A Neustrian force met young Theudoald and his army on September 26, 715 near Compiegne, and scattered the Austrasian forces. In what was probably his last act as mayor “Theudoald fled from his companions and escaped.”6.Fredegar, Continuations, ch.8, p.87. The emboldened Neustrians named one Ragenfrid as Mayor of the Palace. Then things started to really unravel.

Ragenfrid prepared for war against Austrasia, to reunify the kingdom under Neustrian rule, and to break the Pippinid hold on power. Ragenfrid had a card up his sleeve to play, when he and Rabod, duke of Frisia, announced their alliance. Perhaps here we see the reason for Theudoald’s assassination at the hands of a Frisian. The Franks had, while under Pippin, taken some land in south Frisia, and Pippin had championed the Christianization of the region. Perhaps Radbod offered his help in the civil war in exchange for the return of his former territory and freedom from spiritual interference. He couldn’t very well go to war with a mayor married to his own daughter, but if his son-in-law was out of the way, he could enjoy far more freedom of action.

In Austrasia these developments must have shaken the nobility out of their allegiance to their old master Pippin’s heir, for Charles either escaped from Plectrude’s prison or was set free, and was promptly acclaimed Mayor of the Palace of Austrasia. The unified kingdom that was Pippin’s creation was broken.

The boy king Dagobert III died in 715, at the age of fifteen, which gave Ragenfrid the opportunity to name a new king. Ragenfrid went to the monastery at Chelles and pulled out a monk named Daniel, who was the youngest son of Childeric II, king of the Franks until 675. Daniel, now about forty-three, was crowned as Chilperic II. Ragenfrid and Chilperic marched northeast, while Radbod marched southeast out of Frisia. Charles was caught in a pincers.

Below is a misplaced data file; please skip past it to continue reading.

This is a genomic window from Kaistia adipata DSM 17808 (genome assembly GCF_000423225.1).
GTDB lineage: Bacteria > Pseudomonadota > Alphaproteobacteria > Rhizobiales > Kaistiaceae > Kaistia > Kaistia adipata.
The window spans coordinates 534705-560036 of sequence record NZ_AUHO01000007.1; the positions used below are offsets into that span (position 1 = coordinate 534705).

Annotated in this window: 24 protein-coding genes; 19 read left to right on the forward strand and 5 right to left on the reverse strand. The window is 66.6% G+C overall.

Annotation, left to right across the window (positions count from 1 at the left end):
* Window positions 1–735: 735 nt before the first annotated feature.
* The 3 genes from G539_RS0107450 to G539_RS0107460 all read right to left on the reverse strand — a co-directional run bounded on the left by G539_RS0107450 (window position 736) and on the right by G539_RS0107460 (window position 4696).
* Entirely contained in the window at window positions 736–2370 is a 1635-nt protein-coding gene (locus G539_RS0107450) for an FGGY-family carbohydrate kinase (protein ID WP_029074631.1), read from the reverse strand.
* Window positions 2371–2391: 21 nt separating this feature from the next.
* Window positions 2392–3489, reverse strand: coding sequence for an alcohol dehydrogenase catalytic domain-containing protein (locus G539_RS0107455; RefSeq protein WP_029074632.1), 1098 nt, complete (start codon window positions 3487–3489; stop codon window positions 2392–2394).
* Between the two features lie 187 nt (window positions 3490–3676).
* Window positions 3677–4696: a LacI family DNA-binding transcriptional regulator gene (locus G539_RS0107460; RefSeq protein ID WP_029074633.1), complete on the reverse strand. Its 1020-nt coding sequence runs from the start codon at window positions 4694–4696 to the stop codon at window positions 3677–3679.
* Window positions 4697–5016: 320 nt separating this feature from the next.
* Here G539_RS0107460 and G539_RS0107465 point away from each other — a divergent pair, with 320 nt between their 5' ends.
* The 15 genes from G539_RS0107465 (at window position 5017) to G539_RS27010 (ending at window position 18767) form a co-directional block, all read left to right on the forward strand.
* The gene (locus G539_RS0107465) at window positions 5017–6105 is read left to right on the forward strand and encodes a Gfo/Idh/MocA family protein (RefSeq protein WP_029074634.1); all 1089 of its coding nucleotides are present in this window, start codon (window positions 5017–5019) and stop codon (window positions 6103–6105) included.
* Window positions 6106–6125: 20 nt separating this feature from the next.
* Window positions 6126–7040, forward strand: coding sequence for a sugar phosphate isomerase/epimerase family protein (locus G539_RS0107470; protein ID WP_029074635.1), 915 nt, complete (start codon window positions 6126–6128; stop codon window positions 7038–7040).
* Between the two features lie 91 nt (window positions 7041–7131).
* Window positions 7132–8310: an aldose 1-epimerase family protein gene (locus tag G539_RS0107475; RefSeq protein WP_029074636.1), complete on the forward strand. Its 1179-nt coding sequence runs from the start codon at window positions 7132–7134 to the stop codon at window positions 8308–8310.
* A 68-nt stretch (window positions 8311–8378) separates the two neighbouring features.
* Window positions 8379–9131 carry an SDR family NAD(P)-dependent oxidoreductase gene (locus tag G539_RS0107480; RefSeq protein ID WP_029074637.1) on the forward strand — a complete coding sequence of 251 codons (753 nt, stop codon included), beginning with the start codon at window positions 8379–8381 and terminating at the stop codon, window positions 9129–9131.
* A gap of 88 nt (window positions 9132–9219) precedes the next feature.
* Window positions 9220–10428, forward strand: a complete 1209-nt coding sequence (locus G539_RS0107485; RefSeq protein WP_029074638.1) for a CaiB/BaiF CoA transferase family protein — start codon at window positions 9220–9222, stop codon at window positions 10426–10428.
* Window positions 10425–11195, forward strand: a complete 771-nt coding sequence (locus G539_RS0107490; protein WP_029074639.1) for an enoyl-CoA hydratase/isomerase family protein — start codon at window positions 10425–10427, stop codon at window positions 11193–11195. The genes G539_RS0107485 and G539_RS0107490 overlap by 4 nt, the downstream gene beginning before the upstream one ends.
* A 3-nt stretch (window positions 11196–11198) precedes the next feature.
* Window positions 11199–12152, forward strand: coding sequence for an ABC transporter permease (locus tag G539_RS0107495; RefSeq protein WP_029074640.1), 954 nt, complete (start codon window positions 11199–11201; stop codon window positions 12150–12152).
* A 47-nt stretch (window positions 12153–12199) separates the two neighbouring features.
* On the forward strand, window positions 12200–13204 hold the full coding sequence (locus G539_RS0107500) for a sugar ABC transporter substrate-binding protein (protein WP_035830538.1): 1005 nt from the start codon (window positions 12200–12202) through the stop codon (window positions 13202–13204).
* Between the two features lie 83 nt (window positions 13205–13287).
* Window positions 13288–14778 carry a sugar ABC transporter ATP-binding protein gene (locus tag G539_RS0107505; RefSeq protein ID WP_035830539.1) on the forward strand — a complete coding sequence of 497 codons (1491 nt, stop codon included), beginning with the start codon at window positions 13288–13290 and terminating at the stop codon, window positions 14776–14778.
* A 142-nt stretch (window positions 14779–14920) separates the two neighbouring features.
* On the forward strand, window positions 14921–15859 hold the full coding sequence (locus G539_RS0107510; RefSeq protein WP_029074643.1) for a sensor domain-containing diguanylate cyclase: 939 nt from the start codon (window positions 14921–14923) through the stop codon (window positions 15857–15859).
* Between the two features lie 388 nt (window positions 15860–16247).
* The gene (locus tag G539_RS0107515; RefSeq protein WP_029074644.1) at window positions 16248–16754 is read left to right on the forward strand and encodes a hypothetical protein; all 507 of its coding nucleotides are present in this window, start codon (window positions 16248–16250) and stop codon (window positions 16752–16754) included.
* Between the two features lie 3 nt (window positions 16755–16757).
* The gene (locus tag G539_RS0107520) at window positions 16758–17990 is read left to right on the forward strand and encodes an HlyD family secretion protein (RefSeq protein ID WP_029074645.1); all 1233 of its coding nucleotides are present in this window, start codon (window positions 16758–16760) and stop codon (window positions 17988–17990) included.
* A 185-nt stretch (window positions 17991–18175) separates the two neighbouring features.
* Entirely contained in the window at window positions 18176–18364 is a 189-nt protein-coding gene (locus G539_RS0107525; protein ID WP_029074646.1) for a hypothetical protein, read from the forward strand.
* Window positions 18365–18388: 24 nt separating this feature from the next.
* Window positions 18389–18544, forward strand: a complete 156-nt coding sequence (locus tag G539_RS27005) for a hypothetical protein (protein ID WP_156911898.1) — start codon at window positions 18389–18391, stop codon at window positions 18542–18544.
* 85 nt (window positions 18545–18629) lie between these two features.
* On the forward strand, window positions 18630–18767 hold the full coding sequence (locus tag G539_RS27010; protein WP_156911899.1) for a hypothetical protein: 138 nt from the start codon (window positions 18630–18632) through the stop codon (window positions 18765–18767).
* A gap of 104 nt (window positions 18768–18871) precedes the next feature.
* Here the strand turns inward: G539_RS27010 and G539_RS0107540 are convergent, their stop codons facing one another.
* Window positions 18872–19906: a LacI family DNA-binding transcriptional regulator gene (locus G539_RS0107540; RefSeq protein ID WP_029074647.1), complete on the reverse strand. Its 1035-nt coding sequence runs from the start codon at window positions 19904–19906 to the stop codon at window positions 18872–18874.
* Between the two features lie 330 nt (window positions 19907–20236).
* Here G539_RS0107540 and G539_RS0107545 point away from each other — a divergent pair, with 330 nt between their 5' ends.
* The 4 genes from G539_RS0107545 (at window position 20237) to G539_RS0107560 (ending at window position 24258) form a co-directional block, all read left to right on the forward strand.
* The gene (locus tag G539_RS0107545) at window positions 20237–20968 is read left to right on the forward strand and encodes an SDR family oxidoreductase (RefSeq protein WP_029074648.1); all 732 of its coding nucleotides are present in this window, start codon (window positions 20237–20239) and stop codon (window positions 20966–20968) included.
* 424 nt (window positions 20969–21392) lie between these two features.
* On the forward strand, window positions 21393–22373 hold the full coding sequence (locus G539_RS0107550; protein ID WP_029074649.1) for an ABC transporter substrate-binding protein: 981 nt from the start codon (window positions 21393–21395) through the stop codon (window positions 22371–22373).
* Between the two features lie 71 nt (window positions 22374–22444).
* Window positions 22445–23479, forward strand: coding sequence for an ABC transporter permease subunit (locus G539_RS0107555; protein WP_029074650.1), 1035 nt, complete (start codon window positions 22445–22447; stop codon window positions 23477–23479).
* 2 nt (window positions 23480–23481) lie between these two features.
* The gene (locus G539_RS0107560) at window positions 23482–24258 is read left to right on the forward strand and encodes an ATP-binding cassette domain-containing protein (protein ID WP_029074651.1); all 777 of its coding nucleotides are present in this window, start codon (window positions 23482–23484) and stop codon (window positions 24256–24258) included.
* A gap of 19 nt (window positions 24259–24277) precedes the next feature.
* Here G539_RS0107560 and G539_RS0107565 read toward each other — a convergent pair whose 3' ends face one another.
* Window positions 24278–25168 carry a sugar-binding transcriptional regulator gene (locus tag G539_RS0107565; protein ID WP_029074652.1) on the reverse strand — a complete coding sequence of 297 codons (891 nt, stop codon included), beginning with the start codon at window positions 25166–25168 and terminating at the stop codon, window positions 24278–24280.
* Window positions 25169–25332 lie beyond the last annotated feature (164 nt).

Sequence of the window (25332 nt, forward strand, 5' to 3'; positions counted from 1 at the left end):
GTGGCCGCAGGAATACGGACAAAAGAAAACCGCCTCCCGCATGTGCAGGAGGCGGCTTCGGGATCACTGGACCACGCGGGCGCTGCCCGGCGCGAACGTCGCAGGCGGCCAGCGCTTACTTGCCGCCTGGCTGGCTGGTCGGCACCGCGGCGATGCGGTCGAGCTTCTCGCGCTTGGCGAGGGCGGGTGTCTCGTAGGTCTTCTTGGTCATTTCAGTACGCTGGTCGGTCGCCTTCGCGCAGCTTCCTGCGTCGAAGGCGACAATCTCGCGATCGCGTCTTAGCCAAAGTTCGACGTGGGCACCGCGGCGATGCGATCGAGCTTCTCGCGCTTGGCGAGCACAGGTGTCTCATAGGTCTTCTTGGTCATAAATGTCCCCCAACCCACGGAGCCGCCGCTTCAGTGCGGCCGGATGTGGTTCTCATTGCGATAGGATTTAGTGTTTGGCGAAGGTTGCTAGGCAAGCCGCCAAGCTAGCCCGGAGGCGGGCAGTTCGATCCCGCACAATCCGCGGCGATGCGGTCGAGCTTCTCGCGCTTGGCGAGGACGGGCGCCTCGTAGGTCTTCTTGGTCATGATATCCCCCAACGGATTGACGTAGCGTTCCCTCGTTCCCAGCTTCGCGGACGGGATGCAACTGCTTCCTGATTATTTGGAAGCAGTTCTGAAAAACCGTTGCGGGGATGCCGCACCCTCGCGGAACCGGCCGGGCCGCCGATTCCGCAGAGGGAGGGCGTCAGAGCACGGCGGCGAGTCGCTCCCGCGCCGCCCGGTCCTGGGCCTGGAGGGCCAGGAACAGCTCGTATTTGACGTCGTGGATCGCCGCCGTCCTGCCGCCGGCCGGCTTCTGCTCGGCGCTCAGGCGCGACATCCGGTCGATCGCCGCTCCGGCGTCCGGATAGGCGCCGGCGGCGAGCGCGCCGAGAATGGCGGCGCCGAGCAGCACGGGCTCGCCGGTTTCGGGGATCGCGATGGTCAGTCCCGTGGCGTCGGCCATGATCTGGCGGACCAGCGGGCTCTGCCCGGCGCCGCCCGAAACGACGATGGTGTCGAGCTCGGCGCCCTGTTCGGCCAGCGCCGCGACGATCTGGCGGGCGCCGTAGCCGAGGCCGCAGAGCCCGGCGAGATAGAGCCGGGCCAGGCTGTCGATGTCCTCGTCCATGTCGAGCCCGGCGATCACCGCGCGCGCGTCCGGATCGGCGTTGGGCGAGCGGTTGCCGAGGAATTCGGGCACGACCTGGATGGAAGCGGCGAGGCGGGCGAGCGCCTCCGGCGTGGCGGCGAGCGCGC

Charles scrambled, but he had not had time to prepare. “The warrior Charles went with his army to meet Radbod, and in the ensuing battle there was no small loss of brave and noble men. When Charles saw how his army had suffered, he retreated.”7.Fredegar, Continuations, ch.9, p.88. While Charles reorganized his forces in the hills of the Eifel region, Ragenfrid and Chilperic met Radbod outside of Cologne, Plectrude’s capital. After a short siege she capitulated. Plectrude gave over most of the Austrasian treasury and renounced her grandson’s claims to office. Flushed with success, the king and his mayor (or was it the other way around?) turned west for home.

If they had started to count the money and toast their success, they had badly underestimated Charles. He was waiting for them.


Footnotes   [ + ]

1. Liber Historiae Francorum, ch.51, p.111.
2. Late Merovingian France, Annals of Metz, p.365.
3. Fouracre, Charles Martel, p.53. The Annals of Metz, however, written with a pro-Pippinid view, refer to her only as a concubine.
4, 6. Fredegar, Continuations, ch.8, p.87.
5. Late Merovingian France, Annals of Metz, p.365.
7. Fredegar, Continuations, ch.9, p.88.